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• Budget ‘breaks promises’: Labor
• ‘We could have cut harder’, says Joe Hockey
The Medical Research Future Fund will be the biggest of its kind in the world, worth $20 billion by 2020.
But Australians will be asked to pay for the multi-billion dollar initiative, through a $7 GP co-payment and more expensive medicines.
The government will start the research fund, a surprise announcement of the federal budget, with $1.1 billion from an existing health and hospital fund.
However, from July next year every $5 from the $7 co-payment will be directed to the fund.
It will also be topped up with $1.3 billion over four years in savings to the Pharmaceutical Benefits Scheme, because most people will pay an additional $5 for medicines.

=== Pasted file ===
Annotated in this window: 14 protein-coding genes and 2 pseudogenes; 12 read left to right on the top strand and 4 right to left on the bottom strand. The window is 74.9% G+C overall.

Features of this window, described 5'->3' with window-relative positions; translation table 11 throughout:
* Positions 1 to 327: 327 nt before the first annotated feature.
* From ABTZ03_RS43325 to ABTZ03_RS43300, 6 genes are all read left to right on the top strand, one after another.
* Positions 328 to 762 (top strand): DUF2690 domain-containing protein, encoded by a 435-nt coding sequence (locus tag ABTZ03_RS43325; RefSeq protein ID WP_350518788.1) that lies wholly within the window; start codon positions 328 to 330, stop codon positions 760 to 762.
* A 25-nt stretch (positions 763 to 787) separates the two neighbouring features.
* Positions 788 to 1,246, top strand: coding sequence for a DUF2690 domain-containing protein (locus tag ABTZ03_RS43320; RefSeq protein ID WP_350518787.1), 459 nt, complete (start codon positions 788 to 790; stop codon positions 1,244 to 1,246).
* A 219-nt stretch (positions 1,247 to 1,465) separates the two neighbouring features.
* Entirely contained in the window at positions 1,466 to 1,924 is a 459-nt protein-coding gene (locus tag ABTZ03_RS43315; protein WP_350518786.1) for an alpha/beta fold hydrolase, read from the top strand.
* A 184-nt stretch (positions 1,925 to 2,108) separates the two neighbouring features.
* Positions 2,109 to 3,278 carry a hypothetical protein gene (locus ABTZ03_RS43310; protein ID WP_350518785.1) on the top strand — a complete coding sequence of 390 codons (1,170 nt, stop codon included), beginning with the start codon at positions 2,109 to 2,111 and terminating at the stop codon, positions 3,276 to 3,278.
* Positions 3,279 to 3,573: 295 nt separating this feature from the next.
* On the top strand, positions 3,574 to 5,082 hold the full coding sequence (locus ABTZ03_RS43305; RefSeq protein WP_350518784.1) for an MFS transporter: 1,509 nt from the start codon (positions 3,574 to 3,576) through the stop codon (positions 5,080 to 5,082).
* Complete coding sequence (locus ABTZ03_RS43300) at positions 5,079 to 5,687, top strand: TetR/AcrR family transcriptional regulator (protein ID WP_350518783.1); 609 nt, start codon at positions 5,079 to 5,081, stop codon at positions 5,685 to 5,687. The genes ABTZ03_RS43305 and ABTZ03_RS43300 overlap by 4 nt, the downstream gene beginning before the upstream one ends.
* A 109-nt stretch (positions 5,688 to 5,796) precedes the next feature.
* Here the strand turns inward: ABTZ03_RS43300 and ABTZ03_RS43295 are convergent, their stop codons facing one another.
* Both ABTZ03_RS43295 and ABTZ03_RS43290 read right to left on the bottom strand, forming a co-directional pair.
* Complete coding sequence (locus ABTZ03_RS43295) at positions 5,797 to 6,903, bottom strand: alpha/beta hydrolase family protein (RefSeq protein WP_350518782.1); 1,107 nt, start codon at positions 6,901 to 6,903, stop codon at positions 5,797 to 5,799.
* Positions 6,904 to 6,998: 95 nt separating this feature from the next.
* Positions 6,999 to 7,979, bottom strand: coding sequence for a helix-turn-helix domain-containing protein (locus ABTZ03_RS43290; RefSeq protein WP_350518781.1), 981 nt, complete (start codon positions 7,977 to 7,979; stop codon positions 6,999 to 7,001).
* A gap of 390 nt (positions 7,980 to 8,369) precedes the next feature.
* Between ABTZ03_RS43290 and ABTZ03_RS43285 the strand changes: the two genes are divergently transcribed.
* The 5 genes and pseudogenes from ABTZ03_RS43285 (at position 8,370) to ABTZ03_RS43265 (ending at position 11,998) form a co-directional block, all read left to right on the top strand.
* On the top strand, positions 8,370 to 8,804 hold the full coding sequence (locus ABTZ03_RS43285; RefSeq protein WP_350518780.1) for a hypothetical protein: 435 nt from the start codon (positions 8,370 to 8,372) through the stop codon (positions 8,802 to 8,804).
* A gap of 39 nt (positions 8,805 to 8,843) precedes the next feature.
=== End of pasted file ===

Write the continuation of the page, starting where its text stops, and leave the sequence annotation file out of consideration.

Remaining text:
Changes to the national hospital agreement, and an end to national partnership agreements with the states on dental and preventative health, will pump a further $2.5 billion into the fund over the next four years.
Mr Hockey said the fund would start providing money to medical research from next year, and by 2022-23 would distribute about $1 billion a year.
It will amount to a doubling of the government’s direct funding to medical research.
It may be an Australian who discovers better treatments and even cures for dementia, Alzheimer’s, heart disease or cancer, the treasurer told parliament on Tuesday.
“This new and historic commitment in medical research may well save your life, or that of your parents, or your child.”
The research fund will also receive $1.7 billion over five years by pausing the indexation of non-GP Medicare rebates for two years, and by not indexing the income thresholds for the Private Health Insurance Rebate and the Medicare Levy Surcharge for three years.